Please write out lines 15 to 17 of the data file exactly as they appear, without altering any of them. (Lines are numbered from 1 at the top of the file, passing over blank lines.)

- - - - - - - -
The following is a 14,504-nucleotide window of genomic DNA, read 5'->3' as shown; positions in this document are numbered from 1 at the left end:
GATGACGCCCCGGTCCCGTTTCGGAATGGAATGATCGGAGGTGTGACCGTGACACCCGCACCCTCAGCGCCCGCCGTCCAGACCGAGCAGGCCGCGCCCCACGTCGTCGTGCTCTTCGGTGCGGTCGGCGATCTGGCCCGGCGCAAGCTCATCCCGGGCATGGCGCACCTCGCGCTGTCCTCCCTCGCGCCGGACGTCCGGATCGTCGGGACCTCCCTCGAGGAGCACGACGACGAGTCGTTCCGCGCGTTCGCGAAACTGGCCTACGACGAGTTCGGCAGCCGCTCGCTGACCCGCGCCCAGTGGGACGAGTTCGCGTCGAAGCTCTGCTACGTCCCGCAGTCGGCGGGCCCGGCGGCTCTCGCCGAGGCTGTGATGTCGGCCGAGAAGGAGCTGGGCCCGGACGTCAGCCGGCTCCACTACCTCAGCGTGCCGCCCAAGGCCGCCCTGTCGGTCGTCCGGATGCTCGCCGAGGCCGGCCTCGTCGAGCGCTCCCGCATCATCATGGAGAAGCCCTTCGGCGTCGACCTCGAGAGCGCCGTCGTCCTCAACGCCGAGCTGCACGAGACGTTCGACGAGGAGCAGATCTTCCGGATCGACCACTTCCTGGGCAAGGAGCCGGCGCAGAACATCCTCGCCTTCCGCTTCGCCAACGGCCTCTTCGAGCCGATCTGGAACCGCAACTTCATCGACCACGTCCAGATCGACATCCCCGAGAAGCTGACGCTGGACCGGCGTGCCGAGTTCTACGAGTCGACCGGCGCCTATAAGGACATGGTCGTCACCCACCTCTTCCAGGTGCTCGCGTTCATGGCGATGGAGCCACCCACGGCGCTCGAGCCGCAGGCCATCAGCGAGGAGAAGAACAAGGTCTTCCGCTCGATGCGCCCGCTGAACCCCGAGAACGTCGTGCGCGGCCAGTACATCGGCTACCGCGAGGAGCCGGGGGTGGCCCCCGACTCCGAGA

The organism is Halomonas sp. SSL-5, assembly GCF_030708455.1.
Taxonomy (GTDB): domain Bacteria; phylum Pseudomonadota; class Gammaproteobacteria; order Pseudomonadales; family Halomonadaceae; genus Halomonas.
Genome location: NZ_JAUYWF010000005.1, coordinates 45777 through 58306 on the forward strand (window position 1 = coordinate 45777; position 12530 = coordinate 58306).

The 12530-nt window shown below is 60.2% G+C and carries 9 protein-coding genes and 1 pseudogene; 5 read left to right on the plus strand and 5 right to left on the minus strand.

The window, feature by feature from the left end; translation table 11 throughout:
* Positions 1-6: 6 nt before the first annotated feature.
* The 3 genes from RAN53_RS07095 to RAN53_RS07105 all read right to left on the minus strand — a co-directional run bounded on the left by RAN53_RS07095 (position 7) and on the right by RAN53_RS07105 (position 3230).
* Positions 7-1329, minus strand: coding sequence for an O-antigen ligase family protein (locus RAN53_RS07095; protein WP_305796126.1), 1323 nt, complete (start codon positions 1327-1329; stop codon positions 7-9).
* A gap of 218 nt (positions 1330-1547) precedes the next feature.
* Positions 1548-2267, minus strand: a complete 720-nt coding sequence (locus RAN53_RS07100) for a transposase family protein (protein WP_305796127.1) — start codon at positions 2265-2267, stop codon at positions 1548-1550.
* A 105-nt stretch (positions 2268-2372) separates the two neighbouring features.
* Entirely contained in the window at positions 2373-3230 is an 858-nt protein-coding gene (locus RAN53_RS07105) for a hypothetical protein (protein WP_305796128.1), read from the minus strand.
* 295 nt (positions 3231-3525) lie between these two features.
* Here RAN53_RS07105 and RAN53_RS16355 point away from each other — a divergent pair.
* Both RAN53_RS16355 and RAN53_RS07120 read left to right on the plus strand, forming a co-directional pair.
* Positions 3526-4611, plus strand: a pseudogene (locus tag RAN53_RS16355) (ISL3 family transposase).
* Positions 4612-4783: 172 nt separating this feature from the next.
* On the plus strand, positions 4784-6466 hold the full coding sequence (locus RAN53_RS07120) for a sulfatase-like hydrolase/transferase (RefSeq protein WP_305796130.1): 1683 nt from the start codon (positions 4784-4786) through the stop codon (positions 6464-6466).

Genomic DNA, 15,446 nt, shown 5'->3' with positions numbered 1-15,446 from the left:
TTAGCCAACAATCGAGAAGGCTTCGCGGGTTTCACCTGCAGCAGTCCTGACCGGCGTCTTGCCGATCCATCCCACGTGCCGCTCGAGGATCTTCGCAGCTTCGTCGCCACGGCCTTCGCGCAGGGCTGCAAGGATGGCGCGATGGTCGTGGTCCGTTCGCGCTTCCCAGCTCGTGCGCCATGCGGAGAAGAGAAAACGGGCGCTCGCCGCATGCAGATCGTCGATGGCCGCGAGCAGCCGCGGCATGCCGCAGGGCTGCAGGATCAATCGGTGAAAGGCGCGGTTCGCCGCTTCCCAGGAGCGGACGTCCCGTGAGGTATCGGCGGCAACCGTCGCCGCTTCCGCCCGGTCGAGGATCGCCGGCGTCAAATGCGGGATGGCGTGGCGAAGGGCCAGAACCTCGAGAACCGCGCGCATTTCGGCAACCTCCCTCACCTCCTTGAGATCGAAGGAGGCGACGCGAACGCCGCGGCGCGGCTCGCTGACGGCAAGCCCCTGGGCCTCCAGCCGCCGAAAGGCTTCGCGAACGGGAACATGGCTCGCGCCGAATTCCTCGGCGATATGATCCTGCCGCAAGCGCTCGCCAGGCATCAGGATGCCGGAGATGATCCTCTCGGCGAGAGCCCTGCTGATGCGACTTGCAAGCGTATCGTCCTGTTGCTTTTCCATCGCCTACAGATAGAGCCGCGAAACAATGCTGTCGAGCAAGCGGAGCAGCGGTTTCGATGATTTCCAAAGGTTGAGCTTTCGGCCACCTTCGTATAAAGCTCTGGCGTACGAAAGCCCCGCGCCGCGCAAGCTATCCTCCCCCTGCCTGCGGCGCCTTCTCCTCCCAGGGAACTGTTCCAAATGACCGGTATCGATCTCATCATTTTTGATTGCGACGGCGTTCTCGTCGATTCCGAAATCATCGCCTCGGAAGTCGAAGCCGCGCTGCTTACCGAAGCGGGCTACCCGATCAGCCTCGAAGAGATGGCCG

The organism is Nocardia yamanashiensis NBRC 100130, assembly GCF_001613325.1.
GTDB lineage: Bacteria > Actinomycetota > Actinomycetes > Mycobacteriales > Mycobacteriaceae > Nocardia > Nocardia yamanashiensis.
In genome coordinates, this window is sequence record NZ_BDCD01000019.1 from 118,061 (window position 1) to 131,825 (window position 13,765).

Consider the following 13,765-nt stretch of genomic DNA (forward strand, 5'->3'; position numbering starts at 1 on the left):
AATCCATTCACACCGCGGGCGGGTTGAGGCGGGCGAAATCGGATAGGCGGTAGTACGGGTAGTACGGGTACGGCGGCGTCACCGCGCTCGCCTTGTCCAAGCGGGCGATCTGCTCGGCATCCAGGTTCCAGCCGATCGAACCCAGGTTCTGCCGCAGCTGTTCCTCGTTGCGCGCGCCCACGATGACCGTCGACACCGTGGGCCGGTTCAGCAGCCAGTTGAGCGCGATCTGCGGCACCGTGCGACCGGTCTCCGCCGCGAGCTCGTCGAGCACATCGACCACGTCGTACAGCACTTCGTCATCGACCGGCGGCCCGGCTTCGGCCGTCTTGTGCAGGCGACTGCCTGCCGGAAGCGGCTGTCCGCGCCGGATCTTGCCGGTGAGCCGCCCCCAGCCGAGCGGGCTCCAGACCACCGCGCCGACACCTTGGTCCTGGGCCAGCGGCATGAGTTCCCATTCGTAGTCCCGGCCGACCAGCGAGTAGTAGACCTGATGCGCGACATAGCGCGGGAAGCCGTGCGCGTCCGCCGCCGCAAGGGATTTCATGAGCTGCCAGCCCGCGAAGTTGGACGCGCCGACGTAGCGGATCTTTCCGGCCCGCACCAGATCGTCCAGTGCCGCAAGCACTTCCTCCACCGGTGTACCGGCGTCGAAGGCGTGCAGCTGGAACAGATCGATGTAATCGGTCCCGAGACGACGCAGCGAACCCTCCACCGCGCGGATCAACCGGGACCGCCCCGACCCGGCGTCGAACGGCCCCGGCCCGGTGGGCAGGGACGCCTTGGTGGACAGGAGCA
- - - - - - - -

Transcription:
* 295 nt (positions 3231-3525) lie between these two features.
* Here RAN53_RS07105 and RAN53_RS16355 point away from each other — a divergent pair.
* Both RAN53_RS16355 and RAN53_RS07120 read left to right on the plus strand, forming a co-directional pair.